William Sydney Clements, 3rd Earl of Leitrim (Lord Leitrim)
Sydney, the early years, continued
After attending private schools in England - first at Ham, then Beaconsfield - he followed the route of many second sons and joined the army. At seventeen, he entered the military academy at Sandhurst. After graduating three years later, he joined the 43rd Light Infantry and did tours of duty in Gibralter and Portugal. He generally accounted himself well and gained the rank of Captain in 1831. Sydney was the epitome of the dashing, hot-tempered young soldier. He was tall and imposing and known for his physical strength and stamina. His letters home show him to be fascinated with the glories and the detail of the campaigns - and full of his own self-importance. When not on army duty, he spent much of his time in London, socialising and visiting his clubs. Sydney's active service career was, however, not to last long. At 24, while stationed in Lancashire, he badly injured his knee when a horse fell on him. He never fully recovered and suffered constant pain for the rest of his life. He was forced to retire from his regiment and was appointed Aide-de-Camp to the Lord Lieutenant of Ireland.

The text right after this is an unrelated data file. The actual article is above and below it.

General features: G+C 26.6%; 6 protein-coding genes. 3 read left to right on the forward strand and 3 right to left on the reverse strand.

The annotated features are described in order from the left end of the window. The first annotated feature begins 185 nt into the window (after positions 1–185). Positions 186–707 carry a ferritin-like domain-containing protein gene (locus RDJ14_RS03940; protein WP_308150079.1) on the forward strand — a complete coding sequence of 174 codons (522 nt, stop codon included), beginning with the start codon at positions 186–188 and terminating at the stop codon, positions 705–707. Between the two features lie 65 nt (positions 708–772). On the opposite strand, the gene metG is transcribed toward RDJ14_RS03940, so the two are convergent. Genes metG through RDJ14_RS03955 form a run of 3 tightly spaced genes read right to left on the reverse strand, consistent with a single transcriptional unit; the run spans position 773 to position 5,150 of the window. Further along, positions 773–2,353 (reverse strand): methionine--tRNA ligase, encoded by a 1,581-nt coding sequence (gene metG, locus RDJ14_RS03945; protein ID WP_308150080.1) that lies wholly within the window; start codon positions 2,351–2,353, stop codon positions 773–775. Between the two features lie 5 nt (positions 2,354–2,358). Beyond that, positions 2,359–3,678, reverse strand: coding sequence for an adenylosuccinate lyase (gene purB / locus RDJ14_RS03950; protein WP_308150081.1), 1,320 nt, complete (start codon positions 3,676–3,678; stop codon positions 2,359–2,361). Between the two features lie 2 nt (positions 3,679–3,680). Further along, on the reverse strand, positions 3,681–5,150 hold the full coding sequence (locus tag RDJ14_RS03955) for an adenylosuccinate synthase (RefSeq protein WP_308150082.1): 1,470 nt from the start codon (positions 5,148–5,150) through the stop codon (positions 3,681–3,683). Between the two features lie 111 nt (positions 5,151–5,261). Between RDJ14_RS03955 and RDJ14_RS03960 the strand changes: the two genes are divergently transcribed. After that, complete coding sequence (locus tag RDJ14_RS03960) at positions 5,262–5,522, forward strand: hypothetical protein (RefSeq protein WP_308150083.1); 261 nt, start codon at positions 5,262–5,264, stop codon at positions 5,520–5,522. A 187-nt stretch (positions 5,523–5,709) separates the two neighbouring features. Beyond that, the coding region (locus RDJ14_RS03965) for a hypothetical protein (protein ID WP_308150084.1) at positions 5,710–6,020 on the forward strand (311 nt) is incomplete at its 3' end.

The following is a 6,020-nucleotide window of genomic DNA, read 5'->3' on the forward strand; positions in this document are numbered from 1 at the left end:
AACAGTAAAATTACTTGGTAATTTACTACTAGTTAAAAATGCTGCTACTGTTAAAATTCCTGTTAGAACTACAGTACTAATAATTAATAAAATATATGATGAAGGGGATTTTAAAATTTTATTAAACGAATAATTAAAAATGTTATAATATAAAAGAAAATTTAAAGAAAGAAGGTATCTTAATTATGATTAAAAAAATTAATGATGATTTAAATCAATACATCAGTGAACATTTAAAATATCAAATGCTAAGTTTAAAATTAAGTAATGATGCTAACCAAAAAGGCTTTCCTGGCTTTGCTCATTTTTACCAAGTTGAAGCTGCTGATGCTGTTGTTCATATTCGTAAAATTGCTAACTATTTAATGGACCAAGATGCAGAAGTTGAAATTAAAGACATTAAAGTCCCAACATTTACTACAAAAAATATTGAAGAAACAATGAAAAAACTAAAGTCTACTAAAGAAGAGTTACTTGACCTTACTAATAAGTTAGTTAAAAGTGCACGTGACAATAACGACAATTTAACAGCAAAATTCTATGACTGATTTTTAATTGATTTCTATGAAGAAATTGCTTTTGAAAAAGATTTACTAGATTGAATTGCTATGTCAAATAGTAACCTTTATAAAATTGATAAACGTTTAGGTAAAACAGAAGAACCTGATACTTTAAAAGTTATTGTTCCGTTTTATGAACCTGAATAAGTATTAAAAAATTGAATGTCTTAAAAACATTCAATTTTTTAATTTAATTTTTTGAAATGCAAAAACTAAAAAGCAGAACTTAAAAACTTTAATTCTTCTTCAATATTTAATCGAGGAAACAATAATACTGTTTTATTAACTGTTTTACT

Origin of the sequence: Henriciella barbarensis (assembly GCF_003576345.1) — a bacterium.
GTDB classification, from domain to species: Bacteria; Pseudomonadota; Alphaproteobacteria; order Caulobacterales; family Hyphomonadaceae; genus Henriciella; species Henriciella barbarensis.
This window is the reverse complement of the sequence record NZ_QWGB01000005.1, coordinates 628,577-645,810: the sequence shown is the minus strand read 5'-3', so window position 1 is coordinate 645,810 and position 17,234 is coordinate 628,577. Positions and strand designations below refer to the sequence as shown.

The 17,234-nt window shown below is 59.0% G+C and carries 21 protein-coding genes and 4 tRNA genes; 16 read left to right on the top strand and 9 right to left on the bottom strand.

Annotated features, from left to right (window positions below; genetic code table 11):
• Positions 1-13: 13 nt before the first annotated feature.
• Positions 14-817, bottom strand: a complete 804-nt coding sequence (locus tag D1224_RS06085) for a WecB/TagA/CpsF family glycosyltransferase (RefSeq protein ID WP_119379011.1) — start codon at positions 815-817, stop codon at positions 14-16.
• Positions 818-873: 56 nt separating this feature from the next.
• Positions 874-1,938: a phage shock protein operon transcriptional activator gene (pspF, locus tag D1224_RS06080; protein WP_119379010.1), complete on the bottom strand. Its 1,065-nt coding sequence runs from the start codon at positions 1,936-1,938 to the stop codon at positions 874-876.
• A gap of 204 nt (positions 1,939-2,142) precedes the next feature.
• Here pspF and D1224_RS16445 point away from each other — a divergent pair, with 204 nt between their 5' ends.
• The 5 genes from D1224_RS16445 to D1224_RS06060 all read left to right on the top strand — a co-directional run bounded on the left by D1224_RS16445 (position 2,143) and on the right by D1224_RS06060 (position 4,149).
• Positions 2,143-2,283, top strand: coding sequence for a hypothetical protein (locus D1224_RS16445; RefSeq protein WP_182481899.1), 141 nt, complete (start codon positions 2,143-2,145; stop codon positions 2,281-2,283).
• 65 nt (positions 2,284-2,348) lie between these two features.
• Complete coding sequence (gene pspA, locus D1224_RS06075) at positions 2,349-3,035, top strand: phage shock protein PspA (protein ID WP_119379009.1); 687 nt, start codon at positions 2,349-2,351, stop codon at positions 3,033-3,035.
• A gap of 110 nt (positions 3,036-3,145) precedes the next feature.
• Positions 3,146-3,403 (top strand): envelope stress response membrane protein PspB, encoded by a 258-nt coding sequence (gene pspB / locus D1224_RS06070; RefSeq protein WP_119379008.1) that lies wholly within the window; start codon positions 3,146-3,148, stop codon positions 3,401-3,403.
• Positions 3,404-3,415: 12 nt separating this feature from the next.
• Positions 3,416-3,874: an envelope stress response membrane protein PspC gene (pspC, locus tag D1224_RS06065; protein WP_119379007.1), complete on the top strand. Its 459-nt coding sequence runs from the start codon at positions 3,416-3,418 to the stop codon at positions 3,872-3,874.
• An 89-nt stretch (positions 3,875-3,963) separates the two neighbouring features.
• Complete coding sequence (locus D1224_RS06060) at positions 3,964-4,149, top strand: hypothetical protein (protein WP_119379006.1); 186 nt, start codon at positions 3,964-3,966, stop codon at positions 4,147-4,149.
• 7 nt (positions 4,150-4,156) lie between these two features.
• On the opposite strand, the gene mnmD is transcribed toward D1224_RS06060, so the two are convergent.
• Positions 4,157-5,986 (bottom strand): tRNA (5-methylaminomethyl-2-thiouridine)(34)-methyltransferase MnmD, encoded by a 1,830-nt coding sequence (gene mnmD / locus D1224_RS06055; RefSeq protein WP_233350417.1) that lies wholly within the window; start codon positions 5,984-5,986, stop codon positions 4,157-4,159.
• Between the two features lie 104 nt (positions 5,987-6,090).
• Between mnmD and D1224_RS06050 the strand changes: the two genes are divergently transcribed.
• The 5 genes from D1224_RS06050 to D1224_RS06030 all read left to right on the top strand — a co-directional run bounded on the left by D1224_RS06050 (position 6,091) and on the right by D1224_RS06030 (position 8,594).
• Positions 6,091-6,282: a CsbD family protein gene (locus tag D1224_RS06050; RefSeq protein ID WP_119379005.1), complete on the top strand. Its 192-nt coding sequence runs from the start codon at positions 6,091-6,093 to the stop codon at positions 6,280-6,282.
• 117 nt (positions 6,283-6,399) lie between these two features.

At 26, as a retired army Captain, Sydney had a salary of £211.7.11 a year, which would have been the minimum needed to maintain his upper-class lifestyle. Luckily for him, he could also rely on allowances from his father plus interest from funds in his name, bringing him a total income of nearly £500 a year. This was further augmented on occasion by generous gifts. An entry in Sydney's personal accounts lists a present of £100 from his father and £50 from his mother `on going abroad'. By 1840 (and after the death of his brother) Sydney's allowance had increased seven-fold. Out of this he paid subscriptions to gentlemen's clubs in London - the Reform Club and Brooks - and numerous other bills, including necessary accessories like a whip (12 shillings and 6 pence), boots (£4), watch (£3/5) and hats (£1/8). Sydney was evidently fond of a good cigar: his spending on cigars (£5/5/6) almost equalled the rent he paid (£5/10/9) on a house in Cork Street in London. His biggest bill of all was for his horses for which he paid nearly £34.